We read with great interest the article by Vaziri and associates describing risk factors predictive of endogenous endophthalmitis among hospitalized patients with hematogenous infections in the United States. In their study, the leading predictors were infectious meningitis, endocarditis, and abscesses; comorbidities indicative of immunocompromise (including HIV/AIDS, lymphoma/leukemia, and diabetes with systemic complications); intensive care unit admission; and longer hospital stays. Although the study was concise, we have some concerns about how the study was presented.
First, the length of hospital stay generally depends on the primary infectious disease. Patients with meningitis, endocarditis, and internal organ abscesses require longer intravenous antibiotic treatment, which is the main treatment for eradicating pathogens. Sepsis with disseminated intravascular coagulation is a more severe type of bacteremia/fungemia. Patients with sepsis have a higher risk of developing endogenous endophthalmitis, and they require regular or neonatal intensive care unit admission and longer hospitalization. We would like to know whether patients with sepsis have a higher odds ratio.
Second, urinary tract infection (UTI) was associated with a statistically significant (but not clinically significant) reduction in the odds of endophthalmitis among the patients with bacteremia/fungemia in that study. UTIs include urethritis, cystitis, pyelonephritis, and renal abscesses. Patients with bacteremia/fungemia typically have positive urine culture results, and UTI may be diagnosed confoundingly. If other infectious sources are not identified, UTI would be diagnosed as the primary infectious source. As the authors stated, pyelonephritis and renal abscess are more likely to be associated with hematogenous spread, particularly the bacteria Klebsiella pneumoniae and Escherichia coli . Patients with pyelonephritis and renal abscess also require longer hospital stays for intravenous antibiotic treatment.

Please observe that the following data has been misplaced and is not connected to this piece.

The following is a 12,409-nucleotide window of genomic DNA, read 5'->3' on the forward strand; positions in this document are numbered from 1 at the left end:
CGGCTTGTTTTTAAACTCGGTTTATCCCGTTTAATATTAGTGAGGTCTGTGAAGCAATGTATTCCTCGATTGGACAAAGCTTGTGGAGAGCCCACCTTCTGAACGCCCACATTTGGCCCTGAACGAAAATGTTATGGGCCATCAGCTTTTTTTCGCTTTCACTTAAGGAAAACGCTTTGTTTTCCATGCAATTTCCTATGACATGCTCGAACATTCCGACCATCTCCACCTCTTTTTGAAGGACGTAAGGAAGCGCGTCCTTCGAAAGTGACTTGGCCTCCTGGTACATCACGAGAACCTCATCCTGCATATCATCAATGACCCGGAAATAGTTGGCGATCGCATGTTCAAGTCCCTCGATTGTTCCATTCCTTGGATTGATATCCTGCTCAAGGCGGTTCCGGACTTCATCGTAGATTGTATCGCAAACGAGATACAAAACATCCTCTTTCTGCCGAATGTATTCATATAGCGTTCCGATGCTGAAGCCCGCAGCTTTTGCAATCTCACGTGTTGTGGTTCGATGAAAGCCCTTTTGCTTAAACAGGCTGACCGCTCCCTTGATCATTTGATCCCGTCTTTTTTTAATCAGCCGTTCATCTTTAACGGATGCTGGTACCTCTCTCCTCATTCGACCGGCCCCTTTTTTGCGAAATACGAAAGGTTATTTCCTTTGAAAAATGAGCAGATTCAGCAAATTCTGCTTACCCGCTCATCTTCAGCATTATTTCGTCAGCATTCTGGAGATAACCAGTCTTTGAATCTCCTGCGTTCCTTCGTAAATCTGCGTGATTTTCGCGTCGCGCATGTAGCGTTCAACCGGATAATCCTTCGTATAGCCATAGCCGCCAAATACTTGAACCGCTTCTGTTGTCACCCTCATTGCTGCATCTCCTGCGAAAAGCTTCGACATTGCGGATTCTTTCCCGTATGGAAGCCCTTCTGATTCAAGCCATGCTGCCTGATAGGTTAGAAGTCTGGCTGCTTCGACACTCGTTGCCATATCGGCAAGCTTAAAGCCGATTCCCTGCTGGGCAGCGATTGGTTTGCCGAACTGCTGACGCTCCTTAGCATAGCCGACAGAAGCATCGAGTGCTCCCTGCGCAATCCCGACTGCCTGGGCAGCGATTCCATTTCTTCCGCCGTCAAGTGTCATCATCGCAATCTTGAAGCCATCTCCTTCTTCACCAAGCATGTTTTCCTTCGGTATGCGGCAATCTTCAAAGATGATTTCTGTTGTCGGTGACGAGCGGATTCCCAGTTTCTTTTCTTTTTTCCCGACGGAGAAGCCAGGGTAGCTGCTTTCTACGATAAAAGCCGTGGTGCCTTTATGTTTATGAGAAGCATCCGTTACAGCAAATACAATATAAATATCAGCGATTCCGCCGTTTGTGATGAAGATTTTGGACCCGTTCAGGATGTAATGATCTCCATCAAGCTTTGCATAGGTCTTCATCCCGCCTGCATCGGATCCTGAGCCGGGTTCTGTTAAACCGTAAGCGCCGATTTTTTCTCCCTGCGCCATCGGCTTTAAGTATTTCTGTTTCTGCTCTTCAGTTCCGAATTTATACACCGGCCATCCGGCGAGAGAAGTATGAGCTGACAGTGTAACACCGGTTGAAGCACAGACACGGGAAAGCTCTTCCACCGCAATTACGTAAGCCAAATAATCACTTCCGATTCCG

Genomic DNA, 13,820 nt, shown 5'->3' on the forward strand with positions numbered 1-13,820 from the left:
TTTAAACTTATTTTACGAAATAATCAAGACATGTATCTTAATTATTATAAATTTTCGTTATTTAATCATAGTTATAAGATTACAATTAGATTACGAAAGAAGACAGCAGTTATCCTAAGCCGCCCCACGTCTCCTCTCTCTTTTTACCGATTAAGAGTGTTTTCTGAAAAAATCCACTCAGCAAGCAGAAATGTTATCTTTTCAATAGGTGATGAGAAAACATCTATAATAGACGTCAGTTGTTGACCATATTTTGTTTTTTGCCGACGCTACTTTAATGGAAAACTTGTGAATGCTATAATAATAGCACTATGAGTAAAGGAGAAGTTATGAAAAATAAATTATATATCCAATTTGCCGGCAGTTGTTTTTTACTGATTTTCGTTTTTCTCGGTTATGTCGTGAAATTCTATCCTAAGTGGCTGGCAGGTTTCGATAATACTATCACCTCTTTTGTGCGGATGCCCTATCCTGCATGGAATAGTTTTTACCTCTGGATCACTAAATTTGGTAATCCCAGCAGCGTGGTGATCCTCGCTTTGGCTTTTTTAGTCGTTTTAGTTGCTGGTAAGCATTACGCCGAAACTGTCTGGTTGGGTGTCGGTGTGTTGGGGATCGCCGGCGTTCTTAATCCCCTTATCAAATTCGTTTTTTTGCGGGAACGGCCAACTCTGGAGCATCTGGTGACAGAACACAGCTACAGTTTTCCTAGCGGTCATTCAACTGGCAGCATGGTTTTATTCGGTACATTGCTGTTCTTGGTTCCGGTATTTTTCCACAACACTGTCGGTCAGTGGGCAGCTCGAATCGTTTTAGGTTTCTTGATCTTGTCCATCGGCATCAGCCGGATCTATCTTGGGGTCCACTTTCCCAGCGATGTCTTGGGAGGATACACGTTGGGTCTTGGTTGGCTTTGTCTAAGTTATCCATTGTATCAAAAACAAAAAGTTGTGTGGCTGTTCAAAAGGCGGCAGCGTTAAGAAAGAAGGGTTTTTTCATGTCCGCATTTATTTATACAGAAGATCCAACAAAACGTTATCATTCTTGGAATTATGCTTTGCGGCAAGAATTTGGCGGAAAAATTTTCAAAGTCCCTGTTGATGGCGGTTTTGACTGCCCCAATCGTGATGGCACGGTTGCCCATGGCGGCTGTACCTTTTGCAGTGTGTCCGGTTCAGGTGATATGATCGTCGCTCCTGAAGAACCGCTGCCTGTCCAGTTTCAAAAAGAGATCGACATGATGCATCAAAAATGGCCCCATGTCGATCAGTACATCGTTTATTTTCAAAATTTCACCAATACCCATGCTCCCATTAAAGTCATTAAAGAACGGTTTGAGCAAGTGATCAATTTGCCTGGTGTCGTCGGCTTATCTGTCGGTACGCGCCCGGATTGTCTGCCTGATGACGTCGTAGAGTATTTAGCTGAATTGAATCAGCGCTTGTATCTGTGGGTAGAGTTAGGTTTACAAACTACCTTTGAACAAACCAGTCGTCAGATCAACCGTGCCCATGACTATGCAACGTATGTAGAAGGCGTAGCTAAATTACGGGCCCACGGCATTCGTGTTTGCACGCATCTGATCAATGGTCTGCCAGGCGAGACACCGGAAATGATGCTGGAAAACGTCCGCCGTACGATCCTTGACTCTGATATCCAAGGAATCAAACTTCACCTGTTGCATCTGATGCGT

Third, the 2 patients with diabetes and ophthalmic manifestations, as well as the 19 patients with diabetes, developed endogenous endophthalmitis. We would like to know whether the condition of the 17 patients with chronic kidney disease/renal failure was related to diabetes or other kidney disease. Because patients with diabetes develop chronic kidney disease/renal failure, they typically present ophthalmic manifestations. Furthermore, the research method in the study considered only first hospitalization data, and ophthalmic manifestations might not be listed on the final diagnosis. The effect of diabetes with ophthalmic manifestation on endogenous endophthalmitis may have been underestimated or overestimated. Additionally, poor control of diabetes (HbA1c >9%) is typically associated with a higher risk of endogenous endophthalmitis in diabetic patients with bacteremia/fungemia.
Finally, we are also interested in the primary risk factors in the various age groups. Different age groups, particularly the pediatric group, have distinct risk factors. People younger than 17 years generally have no diabetes with ophthalmic manifestations. Prematurity with low birth weight, pyogenic pneumonia, and leukemia could be critical risk factors. Endogenous endophthalmitis is an uncommon but potentially sight-threatening disease, and patients with multiple risk factors should be consulted early. If the authors could provide further information, it would assist internists and ophthalmologists in screening the endogenous endophthalmitis.